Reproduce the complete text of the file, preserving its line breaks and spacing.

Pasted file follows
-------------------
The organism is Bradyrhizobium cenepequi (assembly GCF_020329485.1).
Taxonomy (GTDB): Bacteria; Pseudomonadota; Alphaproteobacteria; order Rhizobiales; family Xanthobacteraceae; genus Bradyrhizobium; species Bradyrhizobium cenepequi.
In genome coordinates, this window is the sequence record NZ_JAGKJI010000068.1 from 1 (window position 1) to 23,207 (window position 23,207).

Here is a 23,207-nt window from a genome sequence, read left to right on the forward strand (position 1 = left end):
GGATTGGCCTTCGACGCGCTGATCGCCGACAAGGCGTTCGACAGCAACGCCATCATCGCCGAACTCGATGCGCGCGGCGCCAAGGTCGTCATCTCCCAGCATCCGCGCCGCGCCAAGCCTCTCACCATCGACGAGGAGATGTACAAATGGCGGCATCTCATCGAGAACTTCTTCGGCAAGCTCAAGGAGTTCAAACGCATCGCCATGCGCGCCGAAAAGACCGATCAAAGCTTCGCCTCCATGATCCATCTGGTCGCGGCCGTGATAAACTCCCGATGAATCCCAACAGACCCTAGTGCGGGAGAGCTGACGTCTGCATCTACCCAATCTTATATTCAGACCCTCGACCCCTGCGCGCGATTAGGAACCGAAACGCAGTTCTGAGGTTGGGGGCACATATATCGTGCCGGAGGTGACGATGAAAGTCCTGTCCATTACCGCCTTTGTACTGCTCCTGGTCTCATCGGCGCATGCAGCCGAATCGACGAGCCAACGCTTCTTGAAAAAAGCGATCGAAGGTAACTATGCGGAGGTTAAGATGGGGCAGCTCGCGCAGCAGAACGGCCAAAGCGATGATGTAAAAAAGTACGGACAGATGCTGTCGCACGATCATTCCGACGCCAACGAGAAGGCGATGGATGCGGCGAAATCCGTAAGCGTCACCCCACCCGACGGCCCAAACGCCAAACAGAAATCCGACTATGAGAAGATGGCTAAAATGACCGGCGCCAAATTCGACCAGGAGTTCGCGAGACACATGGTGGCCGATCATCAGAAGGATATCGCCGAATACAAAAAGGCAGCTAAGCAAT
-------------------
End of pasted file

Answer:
The organism is Bradyrhizobium cenepequi (assembly GCF_020329485.1).
Taxonomy (GTDB): Bacteria; Pseudomonadota; Alphaproteobacteria; order Rhizobiales; family Xanthobacteraceae; genus Bradyrhizobium; species Bradyrhizobium cenepequi.
In genome coordinates, this window is the sequence record NZ_JAGKJI010000068.1 from 1 (window position 1) to 23,207 (window position 23,207).

Here is a 23,207-nt window from a genome sequence, read left to right on the forward strand (position 1 = left end):
GGATTGGCCTTCGACGCGCTGATCGCCGACAAGGCGTTCGACAGCAACGCCATCATCGCCGAACTCGATGCGCGCGGCGCCAAGGTCGTCATCTCCCAGCATCCGCGCCGCGCCAAGCCTCTCACCATCGACGAGGAGATGTACAAATGGCGGCATCTCATCGAGAACTTCTTCGGCAAGCTCAAGGAGTTCAAACGCATCGCCATGCGCGCCGAAAAGACCGATCAAAGCTTCGCCTCCATGATCCATCTGGTCGCGGCCGTGATAAACTCCCGATGAATCCCAACAGACCCTAGTGCGGGAGAGCTGACGTCTGCATCTACCCAATCTTATATTCAGACCCTCGACCCCTGCGCGCGATTAGGAACCGAAACGCAGTTCTGAGGTTGGGGGCACATATATCGTGCCGGAGGTGACGATGAAAGTCCTGTCCATTACCGCCTTTGTACTGCTCCTGGTCTCATCGGCGCATGCAGCCGAATCGACGAGCCAACGCTTCTTGAAAAAAGCGATCGAAGGTAACTATGCGGAGGTTAAGATGGGGCAGCTCGCGCAGCAGAACGGCCAAAGCGATGATGTAAAAAAGTACGGACAGATGCTGTCGCACGATCATTCCGACGCCAACGAGAAGGCGATGGATGCGGCGAAATCCGTAAGCGTCACCCCACCCGACGGCCCAAACGCCAAACAGAAATCCGACTATGAGAAGATGGCTAAAATGACCGGCGCCAAATTCGACCAGGAGTTCGCGAGACACATGGTGGCCGATCATCAGAAGGATATCGCCGAATACAAAAAGGCAGCTAAGCAAT